The authors briefly discuss the theoretical models hitherto used to examine the mechanism by which various factors caused the ERM crisis. These models include exogenous policy models, where the levels and time paths of policy variables are exogenously given (Krugman 1979), and endogenous policy models, where policy variables are endogenously determined as the result of an optimization exercise (Obstfeld 1994). In both types of models, self-fulfilling speculative attacks are explained by the existence of multiple equilibria with the same underlying fundamentals. Speculative attacks involve a sudden convergence of expectations away from the "good" equilibrium toward the "bad" equilibrium that has a high probability of realignment associated with it. These models fail to provide any endogenous logic for this sudden shift in expectations. Further, they treat the ERM as a collection of isolated unilateral pegs and largely ignore spillover effects across member states. The model of Gerlach and Smets (1994) is a rare exception that incorporates spillovers. None of these existing models incorporates strategic interaction amongst policy makers.

This book attempts to overcome these shortcomings by developing a systemic endogenous policy model incorporating spillovers and strategic interactions. The model generates a rationale for the switch in expectations that causes speculative attacks to become self-fulfilling. The model, essentially a modified Mundell-Fleming setup, has a core-periphery structure, in keeping with the empirical reality of Europe. The periphery accepts an exchange rate peg as a means to import credibility for a low inflation monetary policy from the core. The policy maker weighs the cost of preserving the peg in each period with the cost associated with a realignment. If the peg is retained, monetary policy remains consistent with the peg, and if members renege on the commitment, monetary policy is the outcome of an optimization exercise. The nature of the functional forms leads to the existence of multiple equilibria in the intermediate range for shocks. The good equilibrium has a higher threshold and leads to abandonment of the peg only for exogenous shocks of very high intensity. The bad equilibrium has a lower threshold and would result in abandonment of the peg even in the face of moderate shocks. In response to the shocks, and depending on the magnitude of the shocks, it might be optimal for the periphery to adopt a cooperative or noncooperative response to a shock. Both the absence of an enforcement mechanism for a cooperative agreement and the postulated principle of national horizontal equity of burden in cooperation influence this outcome. The cooperative outcome would require small devaluations on the part of a large number of periphery states and would preserve the peg, whereas the lack of cooperation would require a large devaluation by one or a few states and would put the peg under threat. Thus, expectations would respond to signals that indicate a lack of cooperation possibilities, and, in anticipation of large devaluations of certain currencies, expectations would converge in favor of the bad equilibrium. This would lead to a collapse of the peg with a higher degree of certainty, without any change in the fundamentals. The interactions amongst members of the ERM in the 1992-1993 period conveyed an impression of noncooperation. The solitary realignment of the lira on September 14, 1992, was one such indicator. Thus, the authors see the 1992-1993 crisis largely as the consequence of a successful self-fulfilling speculative attack, aided by the noncooperative positions assumed by ERM member states and, in great part, unrelated to the fundamentals. This contention is rigorously demonstrated within a very elegantly executed model. To the extent that cooperation is seen as a source of stability for Europe, the model is a recommendation for greater European integration. To that extent, the European Monetary Unification can be seen as a good step for enhancing and protecting economic integration, even though the efficiency logic for it is no longer seen as being very strong.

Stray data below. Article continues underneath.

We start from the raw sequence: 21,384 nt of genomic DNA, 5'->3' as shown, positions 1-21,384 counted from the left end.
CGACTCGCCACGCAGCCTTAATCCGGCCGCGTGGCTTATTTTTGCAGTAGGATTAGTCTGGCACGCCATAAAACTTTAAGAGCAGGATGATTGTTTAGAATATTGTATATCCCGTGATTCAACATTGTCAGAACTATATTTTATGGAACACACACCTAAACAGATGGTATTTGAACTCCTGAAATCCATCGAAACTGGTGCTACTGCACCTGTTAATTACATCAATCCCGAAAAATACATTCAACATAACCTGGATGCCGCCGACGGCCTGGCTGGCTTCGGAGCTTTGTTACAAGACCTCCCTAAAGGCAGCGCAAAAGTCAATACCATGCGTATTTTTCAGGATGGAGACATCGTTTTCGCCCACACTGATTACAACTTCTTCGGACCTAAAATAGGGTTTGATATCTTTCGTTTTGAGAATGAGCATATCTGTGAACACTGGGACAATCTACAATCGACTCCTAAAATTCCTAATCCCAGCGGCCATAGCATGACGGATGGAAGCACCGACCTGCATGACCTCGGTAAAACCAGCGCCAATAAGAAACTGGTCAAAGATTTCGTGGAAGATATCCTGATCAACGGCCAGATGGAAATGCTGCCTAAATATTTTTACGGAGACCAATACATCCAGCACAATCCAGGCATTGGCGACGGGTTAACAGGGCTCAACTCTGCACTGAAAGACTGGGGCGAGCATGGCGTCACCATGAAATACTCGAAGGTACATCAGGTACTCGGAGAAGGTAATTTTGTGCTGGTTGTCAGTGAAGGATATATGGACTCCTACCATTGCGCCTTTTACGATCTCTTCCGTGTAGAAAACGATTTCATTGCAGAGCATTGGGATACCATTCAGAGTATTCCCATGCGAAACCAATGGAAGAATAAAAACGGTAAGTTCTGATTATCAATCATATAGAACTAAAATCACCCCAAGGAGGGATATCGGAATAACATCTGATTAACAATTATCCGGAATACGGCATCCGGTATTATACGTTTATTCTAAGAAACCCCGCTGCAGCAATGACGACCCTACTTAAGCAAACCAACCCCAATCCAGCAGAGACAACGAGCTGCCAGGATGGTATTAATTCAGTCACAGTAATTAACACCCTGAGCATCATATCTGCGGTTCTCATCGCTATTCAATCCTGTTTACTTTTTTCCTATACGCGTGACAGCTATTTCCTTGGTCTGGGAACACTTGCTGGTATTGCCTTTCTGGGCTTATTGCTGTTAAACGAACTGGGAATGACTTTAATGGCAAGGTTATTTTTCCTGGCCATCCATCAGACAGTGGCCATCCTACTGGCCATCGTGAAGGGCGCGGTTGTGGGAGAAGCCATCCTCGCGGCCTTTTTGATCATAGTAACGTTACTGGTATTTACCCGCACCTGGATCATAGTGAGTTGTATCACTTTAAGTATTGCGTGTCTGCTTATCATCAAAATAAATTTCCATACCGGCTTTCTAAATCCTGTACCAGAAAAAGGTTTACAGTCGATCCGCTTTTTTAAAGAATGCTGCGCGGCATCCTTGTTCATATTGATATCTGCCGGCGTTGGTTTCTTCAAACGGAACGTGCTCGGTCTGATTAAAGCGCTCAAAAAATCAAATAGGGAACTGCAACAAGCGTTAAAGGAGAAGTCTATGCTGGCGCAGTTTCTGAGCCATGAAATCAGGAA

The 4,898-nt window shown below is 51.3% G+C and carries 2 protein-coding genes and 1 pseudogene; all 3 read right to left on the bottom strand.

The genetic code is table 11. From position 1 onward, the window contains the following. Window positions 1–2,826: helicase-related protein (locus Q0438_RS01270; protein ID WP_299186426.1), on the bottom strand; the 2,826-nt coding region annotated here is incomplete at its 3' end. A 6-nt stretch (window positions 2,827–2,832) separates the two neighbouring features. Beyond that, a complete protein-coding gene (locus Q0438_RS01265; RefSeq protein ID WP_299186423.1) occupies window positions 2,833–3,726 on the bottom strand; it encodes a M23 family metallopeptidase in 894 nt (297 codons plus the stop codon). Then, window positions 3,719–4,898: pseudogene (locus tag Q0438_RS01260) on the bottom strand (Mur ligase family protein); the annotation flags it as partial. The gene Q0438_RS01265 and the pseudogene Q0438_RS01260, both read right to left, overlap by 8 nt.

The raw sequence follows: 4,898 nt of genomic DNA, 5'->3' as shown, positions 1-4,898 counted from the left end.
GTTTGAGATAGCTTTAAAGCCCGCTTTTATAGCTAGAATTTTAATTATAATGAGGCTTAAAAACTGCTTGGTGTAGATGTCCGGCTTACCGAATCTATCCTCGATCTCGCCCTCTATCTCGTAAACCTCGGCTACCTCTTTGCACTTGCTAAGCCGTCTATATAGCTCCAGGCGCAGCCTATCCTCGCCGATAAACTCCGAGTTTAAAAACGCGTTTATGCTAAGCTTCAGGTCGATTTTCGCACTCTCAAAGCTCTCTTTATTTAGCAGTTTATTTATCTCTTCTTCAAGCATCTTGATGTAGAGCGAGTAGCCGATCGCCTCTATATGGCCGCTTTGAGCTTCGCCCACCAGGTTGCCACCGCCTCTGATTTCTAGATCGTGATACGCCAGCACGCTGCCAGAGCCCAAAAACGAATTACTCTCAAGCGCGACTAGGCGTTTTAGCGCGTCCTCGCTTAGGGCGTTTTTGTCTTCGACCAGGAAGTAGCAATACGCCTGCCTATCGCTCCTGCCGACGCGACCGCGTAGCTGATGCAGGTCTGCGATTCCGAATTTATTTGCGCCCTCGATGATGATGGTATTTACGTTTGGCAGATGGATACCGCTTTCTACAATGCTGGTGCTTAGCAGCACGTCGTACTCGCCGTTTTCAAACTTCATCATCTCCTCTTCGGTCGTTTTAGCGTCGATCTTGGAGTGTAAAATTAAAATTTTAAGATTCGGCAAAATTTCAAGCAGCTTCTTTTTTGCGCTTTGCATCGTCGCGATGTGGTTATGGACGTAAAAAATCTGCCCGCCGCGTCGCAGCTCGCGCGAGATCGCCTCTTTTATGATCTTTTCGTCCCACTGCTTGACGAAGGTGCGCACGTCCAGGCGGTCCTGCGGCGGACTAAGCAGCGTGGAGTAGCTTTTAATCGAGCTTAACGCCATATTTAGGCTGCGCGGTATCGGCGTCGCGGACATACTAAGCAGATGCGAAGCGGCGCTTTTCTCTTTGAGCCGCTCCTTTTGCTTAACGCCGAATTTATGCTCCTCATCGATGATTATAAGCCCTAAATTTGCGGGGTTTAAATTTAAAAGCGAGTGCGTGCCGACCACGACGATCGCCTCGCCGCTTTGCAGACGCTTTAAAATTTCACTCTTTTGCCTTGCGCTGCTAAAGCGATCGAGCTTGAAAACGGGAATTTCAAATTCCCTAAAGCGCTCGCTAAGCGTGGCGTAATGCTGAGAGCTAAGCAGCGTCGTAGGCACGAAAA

The merit of this book cannot be more aptly described than by using the words on its jacket: "No one interested in international monetary relations, European integration, or the theory of currency crises can afford to overlook this important book."(2)

1 Term used in Giavazzi and Giovannini (1989).

2 Comment by Maurice Obstfeld.

References

Krugman, Paul. 1979. A model of balance-of-payments crises. Journal of Money, Credit, and Banking 11:311-25.

Obstfeld, Maurice. 1994. The logic of currency crises. Cahiers Economiques et Monetaires 43:189-213.

Gerlach, Stefan, and Frank Smets. 1994. Contagious speculative attacks. Center for Economic Policy Research, Discussion Paper No. 1055.

Giavazzi, Francesco, and Alberto Giovannini. 1989. Limited exchange rate flexibility,: The European monetary system. Cambridge, MA: MIT Press.

Anup Wadhawan Pennsylvania State University
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Title Annotation:Review
Author:Wadhawan, Anup
Publication:Southern Economic Journal
Article Type:Book Review
Date:Jan 1, 1999
Words:1435